Brenda Bainbridge gives us some
"scribblings over 17 years from a very lowly member of Hawkers"...
I was lucky enough to join Hawkers at, I think, a very
exciting time in our history - the War was just over, no more loss of
life, we were young and free to go forward. So, I was sent by the then
Labour Exchange as a secretarial 'temp' filling in for holidays and
sickness, which gave me good and varied experience. I recall several
managers: Mr Heasman the Chief Accountant, Mr Humberstone the Buyer, Mr
Judge, and there were others whose names have slipped my memory.
A short time after this, Mr Lidbury, who to me was the epitome of a
Managing Director - square build, black overcoat, heavy horn rimmed
glasses - introduced Eric Rubython, who eventually became Chief
Executive, to the Company. With, I think, excellent judgement he
concluded that many junior secretaries working for managers at middle
level were not fully occupied.
offered me the task of forming a Secretarial/Typing Department where
these girls would be under one roof, so to speak, and all work from
certain managers, together with work from many departments, would be
ferried through me. I could engage staff that I needed. It was quite
daunting; I was twenty-five and can clearly recall Eric Rubython's
words, "I do not wish to know how you go about it but at the end of the
year I expect you to have an up and running department."
You could 'hire and fire' in those days so in time I was able
to sort the wheat from the chaff. It was a good training ground with
the idea that when a secretarial vacancy occurred a girl, who would
already have some working knowledge of the Company, could seek
promotion. Financially, too, it was a sound idea saving possible agency
fees. I had difficult girls, naturally, who thought they had been
demoted and, of course, some managers did not like losing their
The volume of work was horrendous, remembering that the country was
practically broke in the aftermath of the War, and Hawkers were
endeavouring to sell aircraft throughout the world. Dates and deadlines
had to be kept and, although we were at the lowly end of the ladder, it
was my job to keep the pace of turning out work on schedule if humanly
possible. Sometimes this was at the cost of upsets and tears, and
several girls were unable to stand the pace or the discipline. How many
people today can remember ORMIG or stencilling machines? But generally
we were a happy band with many laughs. There were several romances with
girls marrying members of the Company and I recall going to at least
three weddings. I am still in touch with several 'old girls' to this
Throughout the years there were so many amusing incidents; but I will
recount just one. A very elderly lady implored me to engage her; she
had worked for the Diplomatic Corps but had retired and fallen on very
hard times. She was totally eccentric in her manner and appearance but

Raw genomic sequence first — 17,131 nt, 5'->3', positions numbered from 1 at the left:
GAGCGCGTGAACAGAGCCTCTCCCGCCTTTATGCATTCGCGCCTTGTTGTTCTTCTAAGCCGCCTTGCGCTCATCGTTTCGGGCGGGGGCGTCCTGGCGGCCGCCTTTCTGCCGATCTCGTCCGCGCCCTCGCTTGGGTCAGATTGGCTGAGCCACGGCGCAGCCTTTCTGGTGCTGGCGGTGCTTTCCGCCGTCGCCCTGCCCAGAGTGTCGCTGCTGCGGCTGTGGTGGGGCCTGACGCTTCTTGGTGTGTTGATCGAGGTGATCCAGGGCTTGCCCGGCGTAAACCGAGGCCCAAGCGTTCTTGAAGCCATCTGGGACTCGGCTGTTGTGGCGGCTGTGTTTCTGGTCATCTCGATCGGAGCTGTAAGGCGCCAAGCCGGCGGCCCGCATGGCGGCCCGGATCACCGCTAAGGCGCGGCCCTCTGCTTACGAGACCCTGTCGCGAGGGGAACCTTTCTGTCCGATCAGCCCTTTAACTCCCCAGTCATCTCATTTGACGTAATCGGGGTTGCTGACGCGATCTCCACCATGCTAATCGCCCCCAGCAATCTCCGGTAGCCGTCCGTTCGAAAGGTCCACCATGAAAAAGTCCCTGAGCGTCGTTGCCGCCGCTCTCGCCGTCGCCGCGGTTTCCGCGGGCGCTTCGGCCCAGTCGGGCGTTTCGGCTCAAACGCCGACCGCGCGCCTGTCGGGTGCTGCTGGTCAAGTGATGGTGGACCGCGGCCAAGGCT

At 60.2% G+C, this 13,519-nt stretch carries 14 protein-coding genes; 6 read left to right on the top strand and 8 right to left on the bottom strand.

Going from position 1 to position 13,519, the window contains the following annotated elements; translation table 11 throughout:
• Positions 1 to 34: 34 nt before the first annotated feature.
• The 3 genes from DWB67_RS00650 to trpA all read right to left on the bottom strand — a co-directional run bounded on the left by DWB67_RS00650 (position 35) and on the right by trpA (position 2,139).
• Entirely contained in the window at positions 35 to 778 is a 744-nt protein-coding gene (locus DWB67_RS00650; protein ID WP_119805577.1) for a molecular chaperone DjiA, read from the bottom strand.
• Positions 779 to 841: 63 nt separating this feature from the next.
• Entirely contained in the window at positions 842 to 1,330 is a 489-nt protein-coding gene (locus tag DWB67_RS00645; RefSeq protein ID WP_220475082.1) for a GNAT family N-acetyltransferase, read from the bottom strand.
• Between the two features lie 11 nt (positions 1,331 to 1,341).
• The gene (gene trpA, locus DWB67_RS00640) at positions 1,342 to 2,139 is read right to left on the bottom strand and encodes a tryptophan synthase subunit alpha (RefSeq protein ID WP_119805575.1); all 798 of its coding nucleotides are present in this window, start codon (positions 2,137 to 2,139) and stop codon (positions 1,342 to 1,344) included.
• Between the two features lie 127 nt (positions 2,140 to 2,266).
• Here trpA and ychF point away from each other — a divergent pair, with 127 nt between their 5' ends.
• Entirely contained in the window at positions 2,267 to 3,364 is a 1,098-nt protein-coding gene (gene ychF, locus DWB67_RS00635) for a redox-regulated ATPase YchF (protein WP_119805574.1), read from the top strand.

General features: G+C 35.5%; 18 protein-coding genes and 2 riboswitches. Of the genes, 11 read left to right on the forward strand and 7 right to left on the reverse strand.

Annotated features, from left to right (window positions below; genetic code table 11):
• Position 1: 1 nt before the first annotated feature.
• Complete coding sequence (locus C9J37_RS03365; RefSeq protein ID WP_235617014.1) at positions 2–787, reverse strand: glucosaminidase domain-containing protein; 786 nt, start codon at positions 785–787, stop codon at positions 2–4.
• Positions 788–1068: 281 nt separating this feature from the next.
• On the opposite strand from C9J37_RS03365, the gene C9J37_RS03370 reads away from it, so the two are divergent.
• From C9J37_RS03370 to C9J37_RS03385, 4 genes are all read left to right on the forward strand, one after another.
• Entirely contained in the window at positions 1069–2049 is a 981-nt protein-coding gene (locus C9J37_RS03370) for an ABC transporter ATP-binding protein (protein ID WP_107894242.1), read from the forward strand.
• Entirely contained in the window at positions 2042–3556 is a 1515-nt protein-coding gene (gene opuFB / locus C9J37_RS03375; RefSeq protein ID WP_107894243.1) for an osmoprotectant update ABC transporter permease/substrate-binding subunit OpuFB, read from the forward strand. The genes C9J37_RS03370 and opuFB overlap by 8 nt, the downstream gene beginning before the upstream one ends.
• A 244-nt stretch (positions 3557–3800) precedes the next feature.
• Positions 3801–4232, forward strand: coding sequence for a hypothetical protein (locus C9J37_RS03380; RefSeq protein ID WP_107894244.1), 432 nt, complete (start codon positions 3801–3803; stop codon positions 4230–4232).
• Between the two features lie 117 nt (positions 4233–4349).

a brilliant worker and a great asset, especially with translations,
work she shared with a Dutch girl. There were some fifteen typing and
checking desks in front of me and one morning, as this lady walked up
to me with a query, her 'bloomers', yes, 'bloomers', fell to the
ground. The girls were convulsed with laughter but imagine how
difficult it was for me to keep a straight face!
Being an all female office we naturally attracted a good deal of
interest at Christmas time and one particular Christmas Eve morning my
office became stacked with crates of drink. At 12.30, when work
stopped, the fun began. On returning after the holiday break I was
summoned to the 'Golden Mile' by Eric Rubython who said, in a chilling
voice that I can hear to this day, "I understand your office was awash
with drink on Christmas Eve. Please see that it does not happen again."
Then I was dismissed with a stern reprimand, but responsibility taken.
I reminded him of this incident when he kindly invited me to stay with
him and Joan in America a few years ago. Eric Rubython was a superb
boss. He would always listen to my views and agree or disagree as the
case might be, and in the sixteen years I worked for him my respect for
and my opinion of him did not alter.
I worked for and with many managers, section leaders and engineers
during the years, brilliantly clever men for whom I had respect and
liking, and can honestly say with my hand on my heart that I could not
have stayed the course, because my job was pressurised and demanding,
if I had not had the feeling that we were all pulling together. They
were great and memorable times. From those years I could name just two
managers who gave me a hard time, both pompous and arrogant little men.
Hawker Aircraft, British Aerospace, call it what you will, gave me the
very best seventeen years of my forty years business life.
Beryl has asked me to correct an error I made in the Camm Headstone
article in NL 14. As is clear from the above piece, although Eric
Rubython was her boss, she was not actually his secretary; apologies.